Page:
The Bombing of Downtown St. Paul's Dayton's Department Store (August 22, 1970)
A night out that changed Roland and Mary Peek's lives
When Mary Peek and her husband Roland went to dinner at the downtown St. Paul Dayton’s Department store restaurant on Saturday August 22, 1970, neither envisioned that the events of the day would forever change both of their lives.
The ongoing Vietnam War contributed to a change in the country’s social attitude. Peace movements that ushered in the 1960s lost ground to significantly more militant movements by the end of the decade. An ongoing battle for civil rights exacerbated racial tensions throughout the country. Saint Paul was no different.
At 5:10 PM, as Mary combed her hair in front of a restroom mirror in the building's Cedar level, a two-pound stick of dynamite detonated near her. The blast destroyed two toilets, two sinks, and blew a hole in the wall.
Someone had placed a satchel containing the dynamite and a timer in a wastebasket not over ten feet from where Mary stood. Her lungs were seared, eardrums broken, and body was pierced with shrapnel and other remnants from the blast.
Her lower left side sustained most of the damage from the blast. Doctors removed nuts, bolts, sink and bomb fragments from her body in a subsequent five-hour emergency surgery at Ramsey Hospital. Mary spent the next three months in the hospital recovering and suffered from the blast for the rest of her life.
The bomber had set a second bomb to go off that evening. Investigators discovered another satchel at 7:05 PM in a locker room less than twenty-feet from the site of the first bombing. It contained 10 two-pound sticks of dynamite and was scheduled to detonate at 7:30 PM. An Army bomb crew disarmed it before it could.
A witness recalled seeing a “black youth” dressed in women's clothes, wearing a long dark wig, white pants, a beige jacket, and white tennis shoes, enter Dayton's shortly before the bombing. She was carrying a white, tan, and blue striped plastic bag.
Unfortunately, the police had little else to go on, and there were no immediate suspects.
Bomb scares had littered the weekend in St. Paul. The Hilton, Pioneer Press Building, Donaldson’s and Montgomery Wards were among locations that received phoned-in threats. Dayton’s employee Celeste Castillo spoke of a bomb threat to their store the Friday before the blast - but because nothing happened, the store thought nothing of it.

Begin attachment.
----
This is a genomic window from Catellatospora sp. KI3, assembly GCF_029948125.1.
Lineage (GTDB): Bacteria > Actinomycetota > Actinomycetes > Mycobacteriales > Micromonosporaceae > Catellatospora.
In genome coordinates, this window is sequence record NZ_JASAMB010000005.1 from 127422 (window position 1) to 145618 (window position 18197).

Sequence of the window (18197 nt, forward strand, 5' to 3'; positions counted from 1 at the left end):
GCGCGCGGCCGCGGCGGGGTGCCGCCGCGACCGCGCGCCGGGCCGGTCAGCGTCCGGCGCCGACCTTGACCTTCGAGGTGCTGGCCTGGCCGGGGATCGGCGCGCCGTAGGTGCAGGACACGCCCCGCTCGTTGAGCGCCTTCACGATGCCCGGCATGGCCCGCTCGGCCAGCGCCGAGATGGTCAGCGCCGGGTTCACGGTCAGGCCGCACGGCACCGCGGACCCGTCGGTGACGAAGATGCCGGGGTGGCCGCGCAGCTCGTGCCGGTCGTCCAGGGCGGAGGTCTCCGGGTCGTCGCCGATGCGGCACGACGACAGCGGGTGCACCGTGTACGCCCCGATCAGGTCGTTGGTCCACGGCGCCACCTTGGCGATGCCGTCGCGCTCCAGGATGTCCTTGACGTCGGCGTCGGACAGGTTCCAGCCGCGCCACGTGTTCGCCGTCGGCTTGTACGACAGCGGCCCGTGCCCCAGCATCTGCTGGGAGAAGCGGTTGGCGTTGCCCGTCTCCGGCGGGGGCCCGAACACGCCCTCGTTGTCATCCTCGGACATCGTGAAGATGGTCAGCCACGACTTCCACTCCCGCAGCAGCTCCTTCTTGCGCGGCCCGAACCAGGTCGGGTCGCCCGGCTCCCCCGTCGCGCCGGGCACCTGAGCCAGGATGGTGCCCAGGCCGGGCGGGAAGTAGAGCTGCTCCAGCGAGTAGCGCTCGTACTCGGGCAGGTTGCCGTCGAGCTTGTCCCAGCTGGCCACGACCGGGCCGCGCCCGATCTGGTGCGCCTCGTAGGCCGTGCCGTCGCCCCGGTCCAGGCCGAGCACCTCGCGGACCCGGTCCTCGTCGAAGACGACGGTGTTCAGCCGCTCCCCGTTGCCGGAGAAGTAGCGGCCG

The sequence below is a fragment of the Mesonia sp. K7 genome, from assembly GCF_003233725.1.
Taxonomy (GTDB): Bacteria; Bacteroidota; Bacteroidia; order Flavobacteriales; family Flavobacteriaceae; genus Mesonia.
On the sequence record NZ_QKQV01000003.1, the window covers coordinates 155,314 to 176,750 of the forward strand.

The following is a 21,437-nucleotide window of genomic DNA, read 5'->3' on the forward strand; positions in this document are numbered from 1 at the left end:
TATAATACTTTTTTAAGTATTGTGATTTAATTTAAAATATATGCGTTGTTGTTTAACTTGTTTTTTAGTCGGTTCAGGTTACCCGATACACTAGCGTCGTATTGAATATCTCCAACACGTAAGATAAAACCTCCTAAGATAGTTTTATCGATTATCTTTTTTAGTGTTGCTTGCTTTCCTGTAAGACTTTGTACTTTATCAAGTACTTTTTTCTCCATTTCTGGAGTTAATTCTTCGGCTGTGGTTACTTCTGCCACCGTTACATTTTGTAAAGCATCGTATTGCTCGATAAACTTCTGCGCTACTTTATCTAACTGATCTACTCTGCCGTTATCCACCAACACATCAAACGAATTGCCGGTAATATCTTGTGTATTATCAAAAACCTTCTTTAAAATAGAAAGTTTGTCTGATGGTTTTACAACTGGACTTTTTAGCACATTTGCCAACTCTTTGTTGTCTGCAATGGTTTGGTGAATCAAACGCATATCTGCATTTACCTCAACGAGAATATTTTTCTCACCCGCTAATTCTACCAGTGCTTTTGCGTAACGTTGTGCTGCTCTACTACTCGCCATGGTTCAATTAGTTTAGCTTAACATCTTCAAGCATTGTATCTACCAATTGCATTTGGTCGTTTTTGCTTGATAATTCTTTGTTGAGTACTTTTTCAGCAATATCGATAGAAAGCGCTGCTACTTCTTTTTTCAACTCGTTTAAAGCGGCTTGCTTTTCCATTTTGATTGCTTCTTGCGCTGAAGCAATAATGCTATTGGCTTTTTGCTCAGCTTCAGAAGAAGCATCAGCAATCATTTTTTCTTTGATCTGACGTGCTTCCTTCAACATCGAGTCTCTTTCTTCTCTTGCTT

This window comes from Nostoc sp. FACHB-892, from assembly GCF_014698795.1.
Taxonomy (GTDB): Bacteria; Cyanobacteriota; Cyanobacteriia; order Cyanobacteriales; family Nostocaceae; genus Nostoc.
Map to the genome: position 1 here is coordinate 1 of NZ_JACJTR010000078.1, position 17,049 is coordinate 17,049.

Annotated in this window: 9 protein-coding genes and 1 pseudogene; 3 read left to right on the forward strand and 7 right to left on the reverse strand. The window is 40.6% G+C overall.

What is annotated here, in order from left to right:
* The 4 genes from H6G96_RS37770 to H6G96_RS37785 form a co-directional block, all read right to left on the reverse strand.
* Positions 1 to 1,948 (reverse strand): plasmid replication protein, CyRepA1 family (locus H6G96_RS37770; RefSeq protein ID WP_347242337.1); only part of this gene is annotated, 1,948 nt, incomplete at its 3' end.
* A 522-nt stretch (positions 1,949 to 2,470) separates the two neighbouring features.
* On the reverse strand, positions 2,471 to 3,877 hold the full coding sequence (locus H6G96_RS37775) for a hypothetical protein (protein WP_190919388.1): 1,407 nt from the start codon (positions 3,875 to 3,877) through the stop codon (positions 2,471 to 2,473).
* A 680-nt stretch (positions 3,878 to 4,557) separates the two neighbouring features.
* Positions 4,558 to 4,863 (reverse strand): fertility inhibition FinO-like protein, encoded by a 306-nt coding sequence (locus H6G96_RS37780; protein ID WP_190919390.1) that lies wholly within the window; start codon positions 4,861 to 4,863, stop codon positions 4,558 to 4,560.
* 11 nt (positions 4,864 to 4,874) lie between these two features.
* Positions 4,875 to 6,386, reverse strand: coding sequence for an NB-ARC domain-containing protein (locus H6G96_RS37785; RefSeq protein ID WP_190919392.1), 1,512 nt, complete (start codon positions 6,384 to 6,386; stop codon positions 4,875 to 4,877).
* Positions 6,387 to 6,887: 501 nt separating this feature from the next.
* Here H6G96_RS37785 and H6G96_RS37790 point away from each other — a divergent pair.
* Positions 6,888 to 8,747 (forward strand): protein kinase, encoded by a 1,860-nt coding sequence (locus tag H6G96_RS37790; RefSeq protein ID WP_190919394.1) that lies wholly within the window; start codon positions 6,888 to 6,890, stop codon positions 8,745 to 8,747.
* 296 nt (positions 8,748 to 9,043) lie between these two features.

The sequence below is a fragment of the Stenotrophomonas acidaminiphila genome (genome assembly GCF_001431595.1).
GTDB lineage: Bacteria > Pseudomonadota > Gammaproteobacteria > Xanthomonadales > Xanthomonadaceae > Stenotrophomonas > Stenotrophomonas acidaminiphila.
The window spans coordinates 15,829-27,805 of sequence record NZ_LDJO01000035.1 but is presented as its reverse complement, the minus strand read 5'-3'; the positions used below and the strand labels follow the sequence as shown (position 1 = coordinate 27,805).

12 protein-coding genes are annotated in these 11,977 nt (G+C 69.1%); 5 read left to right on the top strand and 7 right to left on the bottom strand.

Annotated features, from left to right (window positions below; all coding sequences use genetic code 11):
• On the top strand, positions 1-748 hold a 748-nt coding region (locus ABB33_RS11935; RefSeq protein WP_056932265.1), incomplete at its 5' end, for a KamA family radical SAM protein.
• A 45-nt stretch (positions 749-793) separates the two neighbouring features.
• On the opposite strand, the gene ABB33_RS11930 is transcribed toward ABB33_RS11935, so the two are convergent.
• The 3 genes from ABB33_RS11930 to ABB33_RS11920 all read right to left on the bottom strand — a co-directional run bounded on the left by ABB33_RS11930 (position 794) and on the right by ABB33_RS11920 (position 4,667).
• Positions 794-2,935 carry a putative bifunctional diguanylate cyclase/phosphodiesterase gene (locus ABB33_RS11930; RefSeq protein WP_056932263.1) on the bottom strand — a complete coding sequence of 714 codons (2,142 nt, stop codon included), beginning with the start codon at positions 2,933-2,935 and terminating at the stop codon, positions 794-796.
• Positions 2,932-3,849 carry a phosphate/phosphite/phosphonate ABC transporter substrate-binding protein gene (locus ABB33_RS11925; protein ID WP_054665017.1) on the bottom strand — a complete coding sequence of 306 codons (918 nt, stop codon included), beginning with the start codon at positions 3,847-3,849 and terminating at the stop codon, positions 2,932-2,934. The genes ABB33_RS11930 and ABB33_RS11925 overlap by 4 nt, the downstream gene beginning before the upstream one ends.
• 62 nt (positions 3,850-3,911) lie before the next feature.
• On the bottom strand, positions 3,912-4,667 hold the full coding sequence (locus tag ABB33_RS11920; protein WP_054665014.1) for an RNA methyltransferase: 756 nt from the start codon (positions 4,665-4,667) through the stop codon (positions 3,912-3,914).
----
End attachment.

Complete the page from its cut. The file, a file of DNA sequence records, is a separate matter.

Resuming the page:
Ten days after the bombing at Dayton’s, another exploded outdoors in St. Paul, and fifteen-year-old Gary Hogan was found injured nearby. Police later searched his home, discovering bomb-making instructions and a pamphlet on urban guerrilla warfare.
Hogan, a St. Paul Central High School student caught up in the seas of political polarization, planted the two bombs in the Dayton’s Department store. The first one, the smaller of the two, was to act as a decoy to bring in the police and fire department. Later, while authorities investigated the scene, a second more powerful bomb would go off, killing everyone in the vicinity and destroying the store.
When the second bomb was discovered and defused, there were between forty and fifty police officers, firefighters, security employees, and reporters in the area. Police Chief Richard Rowan described the placement of the two bombs as a technique to kill as many police, firefighters, and press representatives as possible.
Mary, no longer able to perform her duties as a teacher at Hastings High School, became a political activist in Minnesota. She helped pioneer the state’s women’s movement of the 1970s. In 1980, she authored the book “The Awful Lightning.” It described the events surrounding her evening at Dayton’s. Mary understood that anger and a desire for revenge could not change what happened that evening and carried that same courageous understanding throughout her life.
She passed away on December 30, 2004, at eighty-two.
Hogan, convicted of his crime and required to serve a twenty-year sentence for his role in the bombing, was released from the St. Cloud Reformatory after serving for just over three years. While in prison, he changed his name to Kofi Yusef Owusu. After his release, he moved to Washington D.C. and became a political activist. He passed away on May 24, 2010, at fifty-five.
- Cassano, Dennis, and Howard Erickson. "Woman Hurt By Blast in Rest Room." The Minneapolis Star Tribune, August 23, 1970, 1.
- Kenney, Dave, and Thomas Saylor. Minnesota in the 70s. Minnesota Historical Society Press, 2013.
- "Man Convicted of 1970 Terrorist Bombing at St. Paul Dayton’s Store Dies in Washington, D.C." MinnPost. Last modified February 4, 2012. https://www.minnpost.com/politics-policy/2010/08/man-convicted-1970-terrorist-bombing-st-paul-daytons-store-dies-washington-d/.
- "State V. Hogan." Justia Law. Last modified November 2, 1973. https://law.justia.com/cases/minnesota/supreme-court/1973/43032-1.html.
- Vezner, Ted. "The 1970 Dayton’s Bombing, Still Echoing." Twin Cities. Last modified August 15, 2019. https://www.twincities.com/2010/08/21/the-1970-daytons-bombing-still-echoing.
About the Creator
Historian for The Streets of St. Paul and Minnesota Then. I'm using this platform to share stories about Minnesota history and whatever else (or wherever else) I find interesting at the time.
Nice reporting! This kind of stuff is right up my alley. Hey, I was trying to click the link in your bio (to your St. Paul site), but nothing happened. I don’t know if it’s my phone or what. Thought I should point this out. Can you post the URL in a comment?